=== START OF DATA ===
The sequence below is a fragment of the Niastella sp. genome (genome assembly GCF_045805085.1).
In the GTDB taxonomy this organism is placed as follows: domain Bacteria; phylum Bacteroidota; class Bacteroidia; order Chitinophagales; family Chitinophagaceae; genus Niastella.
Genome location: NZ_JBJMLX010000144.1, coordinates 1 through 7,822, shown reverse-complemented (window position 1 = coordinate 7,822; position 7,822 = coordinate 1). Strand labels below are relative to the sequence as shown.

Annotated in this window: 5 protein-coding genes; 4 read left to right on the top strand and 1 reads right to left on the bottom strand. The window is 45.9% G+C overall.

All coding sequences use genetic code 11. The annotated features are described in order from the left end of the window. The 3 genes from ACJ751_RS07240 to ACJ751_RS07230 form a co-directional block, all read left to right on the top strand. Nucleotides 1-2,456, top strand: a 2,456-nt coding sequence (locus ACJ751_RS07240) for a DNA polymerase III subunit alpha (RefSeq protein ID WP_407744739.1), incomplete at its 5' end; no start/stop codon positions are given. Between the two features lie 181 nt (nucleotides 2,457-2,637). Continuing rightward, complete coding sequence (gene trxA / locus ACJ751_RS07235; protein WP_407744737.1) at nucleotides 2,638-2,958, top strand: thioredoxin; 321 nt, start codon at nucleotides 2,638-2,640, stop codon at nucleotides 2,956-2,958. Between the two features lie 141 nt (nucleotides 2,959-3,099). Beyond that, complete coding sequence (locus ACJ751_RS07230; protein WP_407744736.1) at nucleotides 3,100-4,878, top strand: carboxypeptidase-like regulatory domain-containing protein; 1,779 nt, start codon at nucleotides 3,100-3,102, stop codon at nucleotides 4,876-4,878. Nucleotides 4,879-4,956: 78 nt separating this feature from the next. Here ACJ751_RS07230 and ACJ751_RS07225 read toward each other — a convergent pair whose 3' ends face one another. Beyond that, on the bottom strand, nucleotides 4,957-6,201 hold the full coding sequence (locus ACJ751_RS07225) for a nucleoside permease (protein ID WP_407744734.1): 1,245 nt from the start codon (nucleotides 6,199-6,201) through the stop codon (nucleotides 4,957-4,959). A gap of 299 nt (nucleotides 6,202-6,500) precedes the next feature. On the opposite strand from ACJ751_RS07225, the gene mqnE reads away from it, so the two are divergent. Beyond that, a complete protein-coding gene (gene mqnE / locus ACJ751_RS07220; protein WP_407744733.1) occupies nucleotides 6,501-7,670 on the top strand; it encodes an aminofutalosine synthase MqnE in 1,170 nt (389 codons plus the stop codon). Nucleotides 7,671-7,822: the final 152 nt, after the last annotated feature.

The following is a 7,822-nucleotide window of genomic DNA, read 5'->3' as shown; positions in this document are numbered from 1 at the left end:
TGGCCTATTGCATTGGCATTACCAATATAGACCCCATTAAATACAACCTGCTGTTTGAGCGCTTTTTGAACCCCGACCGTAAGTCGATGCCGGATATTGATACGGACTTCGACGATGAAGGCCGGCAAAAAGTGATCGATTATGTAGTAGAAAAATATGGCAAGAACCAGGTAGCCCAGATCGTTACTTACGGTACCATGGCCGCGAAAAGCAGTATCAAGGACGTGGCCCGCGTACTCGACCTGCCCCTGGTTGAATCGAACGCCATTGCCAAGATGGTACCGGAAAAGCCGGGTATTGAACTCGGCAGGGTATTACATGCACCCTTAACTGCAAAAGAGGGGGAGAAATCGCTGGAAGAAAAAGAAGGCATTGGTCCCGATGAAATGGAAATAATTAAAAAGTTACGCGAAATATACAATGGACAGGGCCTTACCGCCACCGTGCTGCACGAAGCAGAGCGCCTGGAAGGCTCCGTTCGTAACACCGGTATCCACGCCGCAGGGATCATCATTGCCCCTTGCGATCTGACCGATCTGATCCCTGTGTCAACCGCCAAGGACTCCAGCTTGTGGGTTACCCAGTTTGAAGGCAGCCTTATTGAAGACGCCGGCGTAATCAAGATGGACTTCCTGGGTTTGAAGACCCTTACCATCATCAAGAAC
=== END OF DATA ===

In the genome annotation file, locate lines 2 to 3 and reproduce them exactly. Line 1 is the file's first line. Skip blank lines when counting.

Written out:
In the GTDB taxonomy this organism is placed as follows: domain Bacteria; phylum Bacteroidota; class Bacteroidia; order Chitinophagales; family Chitinophagaceae; genus Niastella.
Genome location: NZ_JBJMLX010000144.1, coordinates 1 through 7,822, shown reverse-complemented (window position 1 = coordinate 7,822; position 7,822 = coordinate 1). Strand labels below are relative to the sequence as shown.